The founder members are Mary Bevan (soprano), Clara Mouriz (mezzo-soprano), Allan Clayton (tenor), Marcus Farnsworth (baritone) and Joseph Middleton (piano). In their first seasons together the Myrthen Ensemble enjoyed performances at Snape Maltings as part of an Aldeburgh Festival residency, broadcast for BBC Radio 3, and gave a triumphant launch concert in London: “For sheer joy – for youthful panache and heartfelt commitment – nothing I have experienced musically this year comes near to matching this lovely soirée… there was no mistaking its exceptional musicality – every phrase was coloured and shaped, everything emotionally felt” (Rupert Christiansen, The Telegraph). They have gone on to perform at the Wigmore Hall, as well as for BBC Radio 3 from the Bath MozartFest, Leeds Lieder, Newbury Spring, Norwich and Norfolk, Wimbledon, Northern Aldborough and St Magnus Festivals. 2016/17 sees them appear at Amsterdam’s Concertgebouw and at the Musée d’Orsay in Paris. The individual members can be heard in the world’s finest opera houses, musical centres and on numerous award-winning recordings. Their début CD, Songs to the Moon, was released in 2016 on the Signum label.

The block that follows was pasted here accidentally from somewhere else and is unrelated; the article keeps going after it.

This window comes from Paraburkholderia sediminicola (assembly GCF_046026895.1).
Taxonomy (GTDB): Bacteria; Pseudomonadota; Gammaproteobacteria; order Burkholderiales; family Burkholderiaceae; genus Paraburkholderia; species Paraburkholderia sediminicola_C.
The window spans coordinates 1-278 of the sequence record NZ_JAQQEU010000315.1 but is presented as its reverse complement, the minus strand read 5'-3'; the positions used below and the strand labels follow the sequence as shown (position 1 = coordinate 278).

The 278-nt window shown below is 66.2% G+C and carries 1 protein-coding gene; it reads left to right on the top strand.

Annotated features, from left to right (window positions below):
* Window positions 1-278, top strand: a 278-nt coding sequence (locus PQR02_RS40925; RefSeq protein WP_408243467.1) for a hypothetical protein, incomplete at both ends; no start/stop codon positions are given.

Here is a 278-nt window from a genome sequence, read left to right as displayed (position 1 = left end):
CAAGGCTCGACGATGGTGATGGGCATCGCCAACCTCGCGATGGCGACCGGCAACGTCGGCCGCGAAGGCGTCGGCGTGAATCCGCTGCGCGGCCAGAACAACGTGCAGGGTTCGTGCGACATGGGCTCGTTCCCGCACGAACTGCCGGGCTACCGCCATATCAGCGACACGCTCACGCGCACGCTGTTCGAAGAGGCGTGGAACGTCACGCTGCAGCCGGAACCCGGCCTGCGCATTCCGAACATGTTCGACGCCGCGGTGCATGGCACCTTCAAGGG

The group takes its name from the composition Robert Schumann wrote as a wedding present for his wife Clara in 1840. Myrtles have for centuries been seen as the German symbol of marriage and their modest form seems an apt image for the relationship between words and music, singer and pianist, imagination and sound and performer and audience. The vignette the group use to display their name has been designed using the ‘ornamental binding’ which Schumann’s original score carried. Delving into the treasure chest that makes up the canon of the song repertoire, The Myrthen Ensemble explores all areas of art-song through illuminating and thoughtful programming.